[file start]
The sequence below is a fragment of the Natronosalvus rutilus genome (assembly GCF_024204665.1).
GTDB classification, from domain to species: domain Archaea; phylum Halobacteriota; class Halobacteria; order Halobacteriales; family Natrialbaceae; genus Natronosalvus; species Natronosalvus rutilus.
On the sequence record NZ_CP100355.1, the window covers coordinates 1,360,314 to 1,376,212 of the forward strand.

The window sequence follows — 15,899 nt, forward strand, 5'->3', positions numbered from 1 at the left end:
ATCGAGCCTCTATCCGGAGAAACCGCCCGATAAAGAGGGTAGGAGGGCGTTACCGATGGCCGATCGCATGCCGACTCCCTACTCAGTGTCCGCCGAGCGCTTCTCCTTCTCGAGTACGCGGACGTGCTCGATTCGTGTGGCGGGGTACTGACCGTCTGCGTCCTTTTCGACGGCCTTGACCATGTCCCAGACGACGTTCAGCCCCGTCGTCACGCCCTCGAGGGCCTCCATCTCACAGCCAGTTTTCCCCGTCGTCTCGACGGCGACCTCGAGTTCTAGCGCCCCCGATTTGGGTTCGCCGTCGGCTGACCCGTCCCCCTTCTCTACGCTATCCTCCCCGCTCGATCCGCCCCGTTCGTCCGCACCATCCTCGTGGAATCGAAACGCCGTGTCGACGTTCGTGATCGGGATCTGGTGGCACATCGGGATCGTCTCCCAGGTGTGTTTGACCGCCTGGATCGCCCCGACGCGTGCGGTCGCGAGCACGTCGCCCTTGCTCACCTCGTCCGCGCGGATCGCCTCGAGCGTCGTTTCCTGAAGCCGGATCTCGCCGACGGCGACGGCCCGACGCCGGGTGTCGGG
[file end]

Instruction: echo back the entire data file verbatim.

The sequence below is a fragment of the Natronosalvus rutilus genome (assembly GCF_024204665.1).
GTDB classification, from domain to species: domain Archaea; phylum Halobacteriota; class Halobacteria; order Halobacteriales; family Natrialbaceae; genus Natronosalvus; species Natronosalvus rutilus.
On the sequence record NZ_CP100355.1, the window covers coordinates 1,360,314 to 1,376,212 of the forward strand.

The window sequence follows — 15,899 nt, forward strand, 5'->3', positions numbered from 1 at the left end:
ATCGAGCCTCTATCCGGAGAAACCGCCCGATAAAGAGGGTAGGAGGGCGTTACCGATGGCCGATCGCATGCCGACTCCCTACTCAGTGTCCGCCGAGCGCTTCTCCTTCTCGAGTACGCGGACGTGCTCGATTCGTGTGGCGGGGTACTGACCGTCTGCGTCCTTTTCGACGGCCTTGACCATGTCCCAGACGACGTTCAGCCCCGTCGTCACGCCCTCGAGGGCCTCCATCTCACAGCCAGTTTTCCCCGTCGTCTCGACGGCGACCTCGAGTTCTAGCGCCCCCGATTTGGGTTCGCCGTCGGCTGACCCGTCCCCCTTCTCTACGCTATCCTCCCCGCTCGATCCGCCCCGTTCGTCCGCACCATCCTCGTGGAATCGAAACGCCGTGTCGACGTTCGTGATCGGGATCTGGTGGCACATCGGGATCGTCTCCCAGGTGTGTTTGACCGCCTGGATCGCCCCGACGCGTGCGGTCGCGAGCACGTCGCCCTTGCTCACCTCGTCCGCGCGGATCGCCTCGAGCGTCGTTTCCTGAAGCCGGATCTCGCCGACGGCGACGGCCCGACGCCGGGTGTCGGG